The Commissary owner Kate Djupe shares an oral history of the Whiskmas Tree, The Commissary’s quirky annual Christmas decoration.
Where did you get the inspiration for the Whiskmas Tree?
Throughout all of the business planning and construction phase, it never occurred to me that I would need a plan on how to celebrate the holidays as a business. The Commissary opened the first week of November so the winter holidays were the first to figure out. This is a huge space - so what should be done with it?
This quest for a special way to celebrate became a stress reliever for me. Any time I needed a mental break from the difficulty of starting a business, I would think of holiday puns and plans. Actually, the first idea was to bring in the biggest Christmas tree I could find since The Commissary has 16 foot ceilings. My husband thought that was ridiculous, though, and I will admit now that he was right.
And somehow on some stressful day in my cold office, I started wishing people a Merry Whiskmas. That morphed into the idea of a Whiskmas tree. That first year, I borrowed some whisks from Sassafras Bakery to hang in a tree formation (Fine. Fine. I hung them in a triangle shape.) on one of our windows. I had to explain that it was a Whiskmas Tree. Do you know how unsatisfying it is to explain your own design and wait for an awkward laugh? I did it anyways. And I would giggle every time.
I tried a lot of other things that first year. Cookie swaps, charity benefits, cookie decorating open houses, small parties, special cooking classes, a modified logo, many little rosemary Christmas trees, more holiday lights... The Whiskmas Tree is the only thing that has continued each year.
The Whiskmas Tree has looked different each year. Tell us about the first two iterations.
The first year we didn’t even really have that many whisks, so we hung them on the front window.
Last year, I tried to figure out how to go bigger. I brought all sorts of materials: fencing, wire, wood to The Commissary. Karen and I spent hours trying to figure this out.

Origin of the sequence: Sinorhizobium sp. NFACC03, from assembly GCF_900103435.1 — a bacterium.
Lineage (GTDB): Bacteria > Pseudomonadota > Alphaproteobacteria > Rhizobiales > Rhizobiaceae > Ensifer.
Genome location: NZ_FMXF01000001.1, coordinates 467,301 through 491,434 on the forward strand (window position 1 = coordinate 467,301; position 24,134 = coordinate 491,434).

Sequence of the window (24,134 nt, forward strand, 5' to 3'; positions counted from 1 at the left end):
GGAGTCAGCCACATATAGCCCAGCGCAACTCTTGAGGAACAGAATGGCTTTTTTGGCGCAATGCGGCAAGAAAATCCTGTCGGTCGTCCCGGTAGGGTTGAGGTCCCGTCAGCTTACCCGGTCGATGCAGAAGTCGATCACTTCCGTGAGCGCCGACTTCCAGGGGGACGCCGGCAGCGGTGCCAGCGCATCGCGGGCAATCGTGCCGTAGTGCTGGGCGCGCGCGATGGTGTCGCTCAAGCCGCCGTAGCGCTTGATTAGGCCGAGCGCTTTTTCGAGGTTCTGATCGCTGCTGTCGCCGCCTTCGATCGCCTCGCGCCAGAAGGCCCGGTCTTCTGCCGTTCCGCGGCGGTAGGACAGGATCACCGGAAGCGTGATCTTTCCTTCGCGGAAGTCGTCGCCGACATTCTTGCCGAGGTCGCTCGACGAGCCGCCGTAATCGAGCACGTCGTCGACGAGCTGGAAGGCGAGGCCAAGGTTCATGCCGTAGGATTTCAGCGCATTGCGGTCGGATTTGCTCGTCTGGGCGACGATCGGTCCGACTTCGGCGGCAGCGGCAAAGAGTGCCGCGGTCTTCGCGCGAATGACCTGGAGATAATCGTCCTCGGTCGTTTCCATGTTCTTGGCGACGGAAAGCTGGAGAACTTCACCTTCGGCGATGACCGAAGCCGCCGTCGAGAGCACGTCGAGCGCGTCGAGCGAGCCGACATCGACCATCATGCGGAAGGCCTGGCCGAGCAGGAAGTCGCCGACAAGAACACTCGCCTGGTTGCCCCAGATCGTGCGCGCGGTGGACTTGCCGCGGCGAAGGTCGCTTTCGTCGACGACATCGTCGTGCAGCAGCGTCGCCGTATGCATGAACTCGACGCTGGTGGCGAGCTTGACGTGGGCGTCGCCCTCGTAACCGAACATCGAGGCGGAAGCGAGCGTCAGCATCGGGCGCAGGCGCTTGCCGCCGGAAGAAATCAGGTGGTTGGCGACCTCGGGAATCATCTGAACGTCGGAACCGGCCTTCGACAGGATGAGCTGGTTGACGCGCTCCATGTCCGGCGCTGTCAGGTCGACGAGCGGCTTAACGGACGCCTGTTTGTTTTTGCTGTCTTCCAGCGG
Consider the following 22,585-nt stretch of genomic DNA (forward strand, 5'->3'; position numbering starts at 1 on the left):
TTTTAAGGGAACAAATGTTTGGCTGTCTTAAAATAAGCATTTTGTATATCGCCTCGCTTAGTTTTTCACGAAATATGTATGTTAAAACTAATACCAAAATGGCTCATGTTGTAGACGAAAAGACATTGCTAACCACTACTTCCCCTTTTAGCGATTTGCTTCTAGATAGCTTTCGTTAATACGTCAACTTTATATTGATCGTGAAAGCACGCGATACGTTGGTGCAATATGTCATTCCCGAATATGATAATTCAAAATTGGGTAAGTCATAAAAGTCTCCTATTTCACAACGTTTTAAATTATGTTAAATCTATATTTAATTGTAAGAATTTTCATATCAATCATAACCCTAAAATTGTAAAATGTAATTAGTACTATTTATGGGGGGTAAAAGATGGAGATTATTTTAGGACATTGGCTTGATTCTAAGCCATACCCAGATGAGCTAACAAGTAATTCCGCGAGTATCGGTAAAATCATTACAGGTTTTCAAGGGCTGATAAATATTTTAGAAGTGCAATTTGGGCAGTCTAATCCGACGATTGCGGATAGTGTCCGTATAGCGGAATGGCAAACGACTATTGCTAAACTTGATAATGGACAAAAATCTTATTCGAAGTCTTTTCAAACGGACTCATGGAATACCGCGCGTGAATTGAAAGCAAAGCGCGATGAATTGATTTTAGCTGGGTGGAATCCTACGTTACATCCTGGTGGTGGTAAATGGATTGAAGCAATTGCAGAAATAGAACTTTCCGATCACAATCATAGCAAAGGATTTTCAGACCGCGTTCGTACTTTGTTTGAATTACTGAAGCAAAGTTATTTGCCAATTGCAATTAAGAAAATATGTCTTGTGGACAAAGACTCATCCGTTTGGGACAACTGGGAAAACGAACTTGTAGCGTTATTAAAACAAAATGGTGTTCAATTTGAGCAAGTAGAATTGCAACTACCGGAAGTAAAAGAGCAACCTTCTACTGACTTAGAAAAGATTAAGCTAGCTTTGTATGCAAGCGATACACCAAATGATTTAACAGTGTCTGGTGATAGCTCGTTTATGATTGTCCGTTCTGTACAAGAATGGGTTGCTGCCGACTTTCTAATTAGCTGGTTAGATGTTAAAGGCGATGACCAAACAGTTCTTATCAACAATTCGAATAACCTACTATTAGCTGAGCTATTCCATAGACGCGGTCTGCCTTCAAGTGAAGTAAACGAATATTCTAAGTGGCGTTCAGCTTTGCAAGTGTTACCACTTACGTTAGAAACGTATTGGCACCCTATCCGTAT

Our first efforts looked really sad and a little morbid. The next attempt included a tomato cage and wires running from the ceiling, the walls, and the table we sat it on. It was progress.
The hardest part of this project is the weight of the tree. People feel compelled to touch the Whiskmas Tree and I definitely do not want this big, heavy thing to fall on anyone. Since we had more whisks this year, safety was the priority.
This year’s tree was quite an undertaking, correct?
Yes! I knew I needed a creative solution to our growing weight problem, so I reached out to my favorite non-food maker space in the world: Columbus Idea Foundry owner Alex Bandar thought we had an interesting conundrum and connected us with the talented Rachel Schutt. Actually, he re-connected us—Rachel’s artwork has been hanging in our Gather space for a while now so we are familiar with her work, but we had no idea she was also a talented welder! Rachel got to work crafting us an impressive, and durable tree base that perfectly meets each and every one of our needs. Thanks to Alex and Rachel, this year’s Whiskmas Tree is our best yet.
Why do you think people love the Whiskmas Tree so much?
It is fun. It is funny. It embodies some of our favorite and more emotional connections to the holidays: the making and eating of the food. Coming together in the kitchen with family to bake a cookie recipe that’s been passed down for generations, sitting down with loved ones around a holiday feast—those are the kinds of things I want to celebrate at the holidays. I think that message resonates with others who come through The Commissary as well.
What is the Whiskmas Tree topper?
Our Angel Chef was a crowdsourced idea. Once our new and improved Whiskmas Tree was up, friends and Instagram followers came up with tree topping suggestions. Val (of Ray Ray's Hog Pit) shared the idea of an angel made from steamer baskets and I ran with it. Most of the parts were found among the Recycle Pots & Pans donations which is the best part. I was able to donate money to a favorite charity in exchange from some of their older, broken tools that might have ended up in a landfill.
What happens next year?
I don't know. Maybe you have the answer to this one. How do we improve on our Whiskmas Tree beyond adding many more whisks?